IPM is among several nonprofit product developers focused on developing vaginal microbicides to protect women against HIV during sex with a male partner.
Why ARV-based microbicides?
Research shows that the same types of antiretroviral (ARV) drugs already being used successfully to treat HIV/AIDS can offer protection against HIV when used consistently.
What forms will ARV-based microbicides take?
They would take many forms which women could use easily and discreetly, including sustained-release rings that could provide protection for a month at a time and vaginal gels used around the time of sex. Learn more about developing products that meet women’s preferences.
most clinically advanced microbicide candidate is dapivirine, also known as TMC120. Dapivirine is a highly potent ARV drug that acts as a non-nucleoside reverse transcriptase inhibitor (NNRTI).
How does dapivirine work?
As an NNRTI, dapivirine works by preventing HIV from replicating its genetic material after the virus enters a healthy cell.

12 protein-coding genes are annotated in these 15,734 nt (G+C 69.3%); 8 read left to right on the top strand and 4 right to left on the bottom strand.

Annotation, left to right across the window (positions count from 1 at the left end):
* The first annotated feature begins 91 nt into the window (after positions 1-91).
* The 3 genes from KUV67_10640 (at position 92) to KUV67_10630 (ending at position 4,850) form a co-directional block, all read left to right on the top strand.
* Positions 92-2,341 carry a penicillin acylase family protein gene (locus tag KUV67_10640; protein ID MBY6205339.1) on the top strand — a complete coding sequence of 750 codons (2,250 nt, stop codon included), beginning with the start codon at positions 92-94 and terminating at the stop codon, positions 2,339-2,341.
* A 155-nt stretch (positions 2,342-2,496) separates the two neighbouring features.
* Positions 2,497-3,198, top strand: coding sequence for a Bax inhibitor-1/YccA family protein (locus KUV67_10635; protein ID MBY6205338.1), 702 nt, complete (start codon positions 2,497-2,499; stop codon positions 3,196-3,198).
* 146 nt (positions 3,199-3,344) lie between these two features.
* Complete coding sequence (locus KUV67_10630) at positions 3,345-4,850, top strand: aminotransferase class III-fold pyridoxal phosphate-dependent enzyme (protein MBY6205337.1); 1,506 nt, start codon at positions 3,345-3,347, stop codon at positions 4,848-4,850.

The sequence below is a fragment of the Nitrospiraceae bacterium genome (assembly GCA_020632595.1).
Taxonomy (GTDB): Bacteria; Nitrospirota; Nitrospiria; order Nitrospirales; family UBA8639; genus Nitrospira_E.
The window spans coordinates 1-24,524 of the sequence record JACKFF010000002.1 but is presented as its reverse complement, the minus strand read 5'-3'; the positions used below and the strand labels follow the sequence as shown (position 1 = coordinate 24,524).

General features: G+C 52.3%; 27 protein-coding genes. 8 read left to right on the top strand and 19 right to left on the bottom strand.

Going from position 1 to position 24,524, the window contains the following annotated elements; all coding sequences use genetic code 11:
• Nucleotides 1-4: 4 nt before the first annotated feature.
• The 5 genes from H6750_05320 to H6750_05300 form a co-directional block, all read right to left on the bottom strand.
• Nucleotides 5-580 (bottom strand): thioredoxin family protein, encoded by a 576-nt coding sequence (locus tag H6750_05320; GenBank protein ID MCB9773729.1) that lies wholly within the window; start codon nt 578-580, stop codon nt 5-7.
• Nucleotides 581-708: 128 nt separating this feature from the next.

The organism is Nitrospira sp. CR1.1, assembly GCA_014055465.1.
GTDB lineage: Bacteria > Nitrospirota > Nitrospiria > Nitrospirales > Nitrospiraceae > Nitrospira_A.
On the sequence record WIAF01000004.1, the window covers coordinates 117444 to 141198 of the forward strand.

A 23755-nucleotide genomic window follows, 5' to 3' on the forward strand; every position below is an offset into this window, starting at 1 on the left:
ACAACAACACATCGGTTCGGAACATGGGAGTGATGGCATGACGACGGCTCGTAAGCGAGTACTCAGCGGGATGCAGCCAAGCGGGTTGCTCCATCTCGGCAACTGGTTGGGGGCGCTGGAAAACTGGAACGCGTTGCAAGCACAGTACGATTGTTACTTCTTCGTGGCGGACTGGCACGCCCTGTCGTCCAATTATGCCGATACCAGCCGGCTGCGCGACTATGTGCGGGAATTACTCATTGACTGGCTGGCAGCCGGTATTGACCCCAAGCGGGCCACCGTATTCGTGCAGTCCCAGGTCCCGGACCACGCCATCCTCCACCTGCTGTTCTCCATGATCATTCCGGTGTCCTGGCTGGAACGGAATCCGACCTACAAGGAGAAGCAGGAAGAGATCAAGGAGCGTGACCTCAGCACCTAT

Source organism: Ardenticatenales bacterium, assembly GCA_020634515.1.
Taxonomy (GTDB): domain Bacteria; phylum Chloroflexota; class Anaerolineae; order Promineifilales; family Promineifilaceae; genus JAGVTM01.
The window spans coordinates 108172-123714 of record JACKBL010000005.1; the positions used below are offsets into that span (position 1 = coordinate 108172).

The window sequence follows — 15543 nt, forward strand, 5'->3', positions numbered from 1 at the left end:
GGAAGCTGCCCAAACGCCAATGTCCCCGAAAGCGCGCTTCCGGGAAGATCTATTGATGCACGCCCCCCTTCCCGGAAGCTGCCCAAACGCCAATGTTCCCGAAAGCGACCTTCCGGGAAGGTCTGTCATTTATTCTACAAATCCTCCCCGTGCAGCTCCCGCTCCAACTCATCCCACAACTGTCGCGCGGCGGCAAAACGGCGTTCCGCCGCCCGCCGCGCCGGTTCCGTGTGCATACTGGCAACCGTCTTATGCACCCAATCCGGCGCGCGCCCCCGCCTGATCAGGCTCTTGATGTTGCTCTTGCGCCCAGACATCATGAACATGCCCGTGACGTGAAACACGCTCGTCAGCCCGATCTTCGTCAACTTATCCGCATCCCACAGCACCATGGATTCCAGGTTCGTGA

What dosage forms of dapivirine are in development?
IPM is evaluating dapivirine-based products in three dosage forms: a monthly vaginal ring, now in parallel Phase III trials, a 90-day vaginal ring that combines dapivirine with a contraceptive, and a once-daily gel.
What is dapivirine’s clinical history?
Developed by Janssen Sciences Ireland UC (formerly Tibotec Pharmaceuticals), one of the Janssen Pharmaceutical Companies, dapivirine was initially tested as an oral treatment for HIV in 11 Phase I/II clinical trials. In 2004, Tibotec granted IPM a non-exclusive, royalty-free license to develop dapivirine as a microbicide for use in resource-poor countries, and IPM began its work on the monthly dapivirine ring. This agreement expanded in 2014, when Janssen granted IPM exclusive worldwide rights to dapivirine.
How is dapivirine being tested in IPM clinical trials?
IPM has studied the compound in 16 Phase I/II clinical trials in Africa, Europe and the United States. In all Phase I and Phase I/II studies to date, dapivirine has been found to be safe and well-tolerated, providing the basis for larger studies that will determine if IPM's dapivirine vaginal ring is safe and effective in preventing HIV. IPM and clinical trial partner the Microbicide Trials Network (MTN) are conducting parallel Phase III long-term safety and efficacy studies of the monthly dapivirine ring as part of IPM's Dapivirine Ring Licensure Program, with efficacy results expected by 2016.